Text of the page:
World-class Beaux Arts Trio rocks Coronado Theatre

The Beaux Arts Trio took Rockford by storm, and had the crowd at the Coronado cheering so raucously that only a “casual” encore (not the usual occurrence at a chamber concert)—a little something by Shostakovich, recalling the battles and bombardments of World War II—would satisfy the exuberant fans.

Thursday, Oct. 9, the Mendelssohn Club gave Rockford this incredible ensemble—Menahem Pressler on piano, Daniel Hope on violin and Antonio Meneses on cello—as this year’s memorial to the late Irene Glasford.

Pressler has a long and distinguished career at the keyboard, starting as a soloist, but then nearly 50 years ago he founded the Beaux Arts Trio at The Tanglewood Festival in Massachusetts. Over the years, many string players have come and gone, but we have to sense that he remains the heart and soul of the group. He displays such musical sensitivity and intelligence that he has continued to attract musicians who share his love of the repertoire and the joy of bringing the composer’s intentions to life.

The first half of the concert was Rachmaninoff’s Opus 9, an elegy to express the composer’s remorse at the death of Tchaikovsky. The piano opened with a subdued mood-setting undertone to support the mournful lines that played back and forth in dialogue between the violin and the cello. At times, a single melodic line ran seamlessly from the cello over to the violin and back again; at other times, they played parallel octaves, or thirds—always exchanging glances to share their delight at another successful passage. And their delight came across to the audience, as they continued to show us all the varied ways their instruments could be played for countless special effects.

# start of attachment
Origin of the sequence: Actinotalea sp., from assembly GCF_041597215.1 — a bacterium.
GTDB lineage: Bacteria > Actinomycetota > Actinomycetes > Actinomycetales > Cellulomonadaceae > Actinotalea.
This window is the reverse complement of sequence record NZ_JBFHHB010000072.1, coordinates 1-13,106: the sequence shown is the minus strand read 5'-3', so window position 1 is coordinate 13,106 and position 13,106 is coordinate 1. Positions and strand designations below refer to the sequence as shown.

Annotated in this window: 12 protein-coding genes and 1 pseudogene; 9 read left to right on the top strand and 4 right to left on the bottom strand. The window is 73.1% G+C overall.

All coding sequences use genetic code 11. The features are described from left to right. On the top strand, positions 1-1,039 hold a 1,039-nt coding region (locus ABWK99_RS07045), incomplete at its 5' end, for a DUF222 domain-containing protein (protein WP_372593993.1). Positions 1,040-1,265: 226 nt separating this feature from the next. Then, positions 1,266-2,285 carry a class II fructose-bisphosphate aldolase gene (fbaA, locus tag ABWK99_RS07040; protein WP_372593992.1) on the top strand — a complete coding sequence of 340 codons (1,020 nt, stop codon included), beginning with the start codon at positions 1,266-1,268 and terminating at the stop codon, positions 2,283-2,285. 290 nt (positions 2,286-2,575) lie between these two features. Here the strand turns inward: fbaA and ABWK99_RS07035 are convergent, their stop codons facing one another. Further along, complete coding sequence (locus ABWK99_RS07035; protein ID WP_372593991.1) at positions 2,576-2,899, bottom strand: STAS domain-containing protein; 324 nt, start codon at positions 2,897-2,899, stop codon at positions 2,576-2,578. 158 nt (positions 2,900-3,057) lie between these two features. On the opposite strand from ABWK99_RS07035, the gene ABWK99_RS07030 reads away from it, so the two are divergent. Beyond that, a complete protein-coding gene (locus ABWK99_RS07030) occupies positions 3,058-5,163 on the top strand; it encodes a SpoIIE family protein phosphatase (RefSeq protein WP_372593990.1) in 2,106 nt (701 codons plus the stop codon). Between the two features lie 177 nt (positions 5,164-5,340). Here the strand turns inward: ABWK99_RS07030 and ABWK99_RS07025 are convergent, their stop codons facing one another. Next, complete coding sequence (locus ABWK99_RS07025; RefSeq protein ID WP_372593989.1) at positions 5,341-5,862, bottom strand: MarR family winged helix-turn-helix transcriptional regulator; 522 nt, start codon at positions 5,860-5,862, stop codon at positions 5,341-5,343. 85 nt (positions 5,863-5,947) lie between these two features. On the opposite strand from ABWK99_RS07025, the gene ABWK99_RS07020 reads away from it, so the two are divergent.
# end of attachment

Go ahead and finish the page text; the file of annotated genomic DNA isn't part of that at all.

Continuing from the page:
The second movement offered variations on a single theme, and the third movement, brief and fiery, called forth images of a hurricane; Pressler’s hands could be seen flying through the air as they hammered down for the composer’s signature chords, assuring us that the years have not noticeably diminished his strength and power, nor his ability to coax all ranges of expression from the keyboard.

The second half of the concert was the Schubert Trio in B-flat Major Opus 99—in which the composer takes deceptively simple melodies to weave complex tapestries of sound, so enchanting that for the moment it was possible to believe that the music was all that existed; the outside world and its torments vanished in the magic.

After coming out for bows several times, the group recognized that the audience was serious, and gave us the stunning Shostakovich—what an encore! But after that, we let them go to dinner, a well-earned treat (I’m told that the Clock Tower kept their dining room open past the usual time to accommodate the musicians—a touch of class!).

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